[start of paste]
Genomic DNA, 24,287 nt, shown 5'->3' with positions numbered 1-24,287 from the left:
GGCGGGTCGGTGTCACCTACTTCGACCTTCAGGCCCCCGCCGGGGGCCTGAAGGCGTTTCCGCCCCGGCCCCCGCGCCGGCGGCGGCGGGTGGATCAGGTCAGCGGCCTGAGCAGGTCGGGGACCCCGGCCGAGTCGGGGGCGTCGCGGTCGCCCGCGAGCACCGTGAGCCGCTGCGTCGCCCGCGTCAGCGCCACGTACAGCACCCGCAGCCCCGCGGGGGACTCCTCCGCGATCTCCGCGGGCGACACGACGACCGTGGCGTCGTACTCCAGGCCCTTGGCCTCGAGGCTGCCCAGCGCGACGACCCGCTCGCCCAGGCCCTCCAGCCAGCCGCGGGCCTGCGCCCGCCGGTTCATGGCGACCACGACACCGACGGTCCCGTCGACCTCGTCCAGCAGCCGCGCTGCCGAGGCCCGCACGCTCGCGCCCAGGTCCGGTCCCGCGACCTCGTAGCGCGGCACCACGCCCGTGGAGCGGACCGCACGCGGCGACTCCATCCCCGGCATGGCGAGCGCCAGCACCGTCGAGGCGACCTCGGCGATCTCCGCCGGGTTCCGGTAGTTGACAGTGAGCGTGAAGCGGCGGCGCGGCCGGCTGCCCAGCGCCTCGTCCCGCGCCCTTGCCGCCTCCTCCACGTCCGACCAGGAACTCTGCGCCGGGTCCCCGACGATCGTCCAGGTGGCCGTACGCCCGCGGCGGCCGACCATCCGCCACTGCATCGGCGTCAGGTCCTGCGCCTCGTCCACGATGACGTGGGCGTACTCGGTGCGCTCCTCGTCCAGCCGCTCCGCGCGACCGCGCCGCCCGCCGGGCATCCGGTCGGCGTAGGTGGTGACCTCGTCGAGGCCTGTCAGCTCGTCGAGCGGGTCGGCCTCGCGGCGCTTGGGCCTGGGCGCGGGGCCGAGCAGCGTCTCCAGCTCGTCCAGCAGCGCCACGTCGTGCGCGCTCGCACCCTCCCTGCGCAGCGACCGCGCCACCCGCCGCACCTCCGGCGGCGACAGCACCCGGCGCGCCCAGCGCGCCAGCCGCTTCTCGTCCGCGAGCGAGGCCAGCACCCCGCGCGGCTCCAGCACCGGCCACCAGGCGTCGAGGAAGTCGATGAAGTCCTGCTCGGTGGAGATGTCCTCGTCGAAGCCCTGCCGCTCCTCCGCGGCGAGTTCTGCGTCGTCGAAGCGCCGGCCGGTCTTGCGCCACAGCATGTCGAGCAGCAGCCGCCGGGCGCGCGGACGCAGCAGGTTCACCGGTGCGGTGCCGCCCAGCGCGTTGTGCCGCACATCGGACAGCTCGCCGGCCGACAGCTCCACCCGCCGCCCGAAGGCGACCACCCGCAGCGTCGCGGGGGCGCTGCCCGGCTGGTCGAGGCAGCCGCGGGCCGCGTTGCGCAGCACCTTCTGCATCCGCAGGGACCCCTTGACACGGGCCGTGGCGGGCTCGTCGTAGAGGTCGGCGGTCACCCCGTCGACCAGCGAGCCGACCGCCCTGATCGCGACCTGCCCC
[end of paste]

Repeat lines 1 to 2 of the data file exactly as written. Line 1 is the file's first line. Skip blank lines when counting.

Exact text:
Genomic DNA, 24,287 nt, shown 5'->3' with positions numbered 1-24,287 from the left:
GGCGGGTCGGTGTCACCTACTTCGACCTTCAGGCCCCCGCCGGGGGCCTGAAGGCGTTTCCGCCCCGGCCCCCGCGCCGGCGGCGGCGGGTGGATCAGGTCAGCGGCCTGAGCAGGTCGGGGACCCCGGCCGAGTCGGGGGCGTCGCGGTCGCCCGCGAGCACCGTGAGCCGCTGCGTCGCCCGCGTCAGCGCCACGTACAGCACCCGCAGCCCCGCGGGGGACTCCTCCGCGATCTCCGCGGGCGACACGACGACCGTGGCGTCGTACTCCAGGCCCTTGGCCTCGAGGCTGCCCAGCGCGACGACCCGCTCGCCCAGGCCCTCCAGCCAGCCGCGGGCCTGCGCCCGCCGGTTCATGGCGACCACGACACCGACGGTCCCGTCGACCTCGTCCAGCAGCCGCGCTGCCGAGGCCCGCACGCTCGCGCCCAGGTCCGGTCCCGCGACCTCGTAGCGCGGCACCACGCCCGTGGAGCGGACCGCACGCGGCGACTCCATCCCCGGCATGGCGAGCGCCAGCACCGTCGAGGCGACCTCGGCGATCTCCGCCGGGTTCCGGTAGTTGACAGTGAGCGTGAAGCGGCGGCGCGGCCGGCTGCCCAGCGCCTCGTCCCGCGCCCTTGCCGCCTCCTCCACGTCCGACCAGGAACTCTGCGCCGGGTCCCCGACGATCGTCCAGGTGGCCGTACGCCCGCGGCGGCCGACCATCCGCCACTGCATCGGCGTCAGGTCCTGCGCCTCGTCCACGATGACGTGGGCGTACTCGGTGCGCTCCTCGTCCAGCCGCTCCGCGCGACCGCGCCGCCCGCCGGGCATCCGGTCGGCGTAGGTGGTGACCTCGTCGAGGCCTGTCAGCTCGTCGAGCGGGTCGGCCTCGCGGCGCTTGGGCCTGGGCGCGGGGCCGAGCAGCGTCTCCAGCTCGTCCAGCAGCGCCACGTCGTGCGCGCTCGCACCCTCCCTGCGCAGCGACCGCGCCACCCGCCGCACCTCCGGCGGCGACAGCACCCGGCGCGCCCAGCGCGCCAGCCGCTTCTCGTCCGCGAGCGAGGCCAGCACCCCGCGCGGCTCCAGCACCGGCCACCAGGCGTCGAGGAAGTCGATGAAGTCCTGCTCGGTGGAGATGTCCTCGTCGAAGCCCTGCCGCTCCTCCGCGGCGAGTTCTGCGTCGTCGAAGCGCCGGCCGGTCTTGCGCCACAGCATGTCGAGCAGCAGCCGCCGGGCGCGCGGACGCAGCAGGTTCACCGGTGCGGTGCCGCCCAGCGCGTTGTGCCGCACATCGGACAGCTCGCCGGCCGACAGCTCCACCCGCCGCCCGAAGGCGACCACCCGCAGCGTCGCGGGGGCGCTGCCCGGCTGGTCGAGGCAGCCGCGGGCCGCGTTGCGCAGCACCTTCTGCATCCGCAGGGACCCCTTGACACGGGCCGTGGCGGGCTCGTCGTAGAGGTCGGCGGTCACCCCGTCGACCAGCGAGCCGACCGCCCTGATCGCGACCTGCCCC